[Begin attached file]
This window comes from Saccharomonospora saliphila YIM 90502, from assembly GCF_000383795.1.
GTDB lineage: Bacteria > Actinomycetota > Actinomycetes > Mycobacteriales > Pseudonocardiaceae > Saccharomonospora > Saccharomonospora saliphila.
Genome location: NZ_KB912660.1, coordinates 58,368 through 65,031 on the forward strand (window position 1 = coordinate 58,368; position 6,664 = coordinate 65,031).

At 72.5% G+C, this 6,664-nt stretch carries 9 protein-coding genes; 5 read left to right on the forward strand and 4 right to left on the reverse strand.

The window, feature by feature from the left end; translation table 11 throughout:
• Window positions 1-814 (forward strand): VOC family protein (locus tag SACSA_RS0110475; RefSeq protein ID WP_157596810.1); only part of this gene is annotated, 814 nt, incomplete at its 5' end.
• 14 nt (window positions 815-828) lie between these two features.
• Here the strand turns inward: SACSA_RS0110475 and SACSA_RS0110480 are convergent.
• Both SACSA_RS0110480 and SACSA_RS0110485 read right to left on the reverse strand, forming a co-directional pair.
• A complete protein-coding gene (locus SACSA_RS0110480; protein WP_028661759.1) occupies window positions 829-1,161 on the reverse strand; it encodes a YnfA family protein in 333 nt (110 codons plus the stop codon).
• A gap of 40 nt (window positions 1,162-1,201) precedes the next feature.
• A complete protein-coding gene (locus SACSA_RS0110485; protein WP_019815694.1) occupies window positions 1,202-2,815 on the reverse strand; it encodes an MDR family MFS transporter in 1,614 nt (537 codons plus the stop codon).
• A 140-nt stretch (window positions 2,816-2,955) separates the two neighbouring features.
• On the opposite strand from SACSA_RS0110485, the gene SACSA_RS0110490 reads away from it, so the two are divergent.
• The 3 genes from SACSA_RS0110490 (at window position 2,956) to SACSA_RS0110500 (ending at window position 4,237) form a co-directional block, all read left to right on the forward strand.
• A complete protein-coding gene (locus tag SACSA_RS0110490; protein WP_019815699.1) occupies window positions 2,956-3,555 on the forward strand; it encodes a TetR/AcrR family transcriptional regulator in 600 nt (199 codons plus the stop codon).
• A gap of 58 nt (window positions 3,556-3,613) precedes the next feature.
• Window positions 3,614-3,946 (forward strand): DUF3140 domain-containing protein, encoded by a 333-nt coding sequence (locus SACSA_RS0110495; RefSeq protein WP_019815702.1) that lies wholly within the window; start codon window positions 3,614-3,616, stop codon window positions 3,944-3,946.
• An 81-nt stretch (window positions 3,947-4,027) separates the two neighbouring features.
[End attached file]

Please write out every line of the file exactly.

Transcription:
This window comes from Saccharomonospora saliphila YIM 90502, from assembly GCF_000383795.1.
GTDB lineage: Bacteria > Actinomycetota > Actinomycetes > Mycobacteriales > Pseudonocardiaceae > Saccharomonospora > Saccharomonospora saliphila.
Genome location: NZ_KB912660.1, coordinates 58,368 through 65,031 on the forward strand (window position 1 = coordinate 58,368; position 6,664 = coordinate 65,031).

At 72.5% G+C, this 6,664-nt stretch carries 9 protein-coding genes; 5 read left to right on the forward strand and 4 right to left on the reverse strand.

The window, feature by feature from the left end; translation table 11 throughout:
• Window positions 1-814 (forward strand): VOC family protein (locus tag SACSA_RS0110475; RefSeq protein ID WP_157596810.1); only part of this gene is annotated, 814 nt, incomplete at its 5' end.
• 14 nt (window positions 815-828) lie between these two features.
• Here the strand turns inward: SACSA_RS0110475 and SACSA_RS0110480 are convergent.
• Both SACSA_RS0110480 and SACSA_RS0110485 read right to left on the reverse strand, forming a co-directional pair.
• A complete protein-coding gene (locus SACSA_RS0110480; protein WP_028661759.1) occupies window positions 829-1,161 on the reverse strand; it encodes a YnfA family protein in 333 nt (110 codons plus the stop codon).
• A gap of 40 nt (window positions 1,162-1,201) precedes the next feature.
• A complete protein-coding gene (locus SACSA_RS0110485; protein WP_019815694.1) occupies window positions 1,202-2,815 on the reverse strand; it encodes an MDR family MFS transporter in 1,614 nt (537 codons plus the stop codon).
• A 140-nt stretch (window positions 2,816-2,955) separates the two neighbouring features.
• On the opposite strand from SACSA_RS0110485, the gene SACSA_RS0110490 reads away from it, so the two are divergent.
• The 3 genes from SACSA_RS0110490 (at window position 2,956) to SACSA_RS0110500 (ending at window position 4,237) form a co-directional block, all read left to right on the forward strand.
• A complete protein-coding gene (locus tag SACSA_RS0110490; protein WP_019815699.1) occupies window positions 2,956-3,555 on the forward strand; it encodes a TetR/AcrR family transcriptional regulator in 600 nt (199 codons plus the stop codon).
• A gap of 58 nt (window positions 3,556-3,613) precedes the next feature.
• Window positions 3,614-3,946 (forward strand): DUF3140 domain-containing protein, encoded by a 333-nt coding sequence (locus SACSA_RS0110495; RefSeq protein WP_019815702.1) that lies wholly within the window; start codon window positions 3,614-3,616, stop codon window positions 3,944-3,946.
• An 81-nt stretch (window positions 3,947-4,027) separates the two neighbouring features.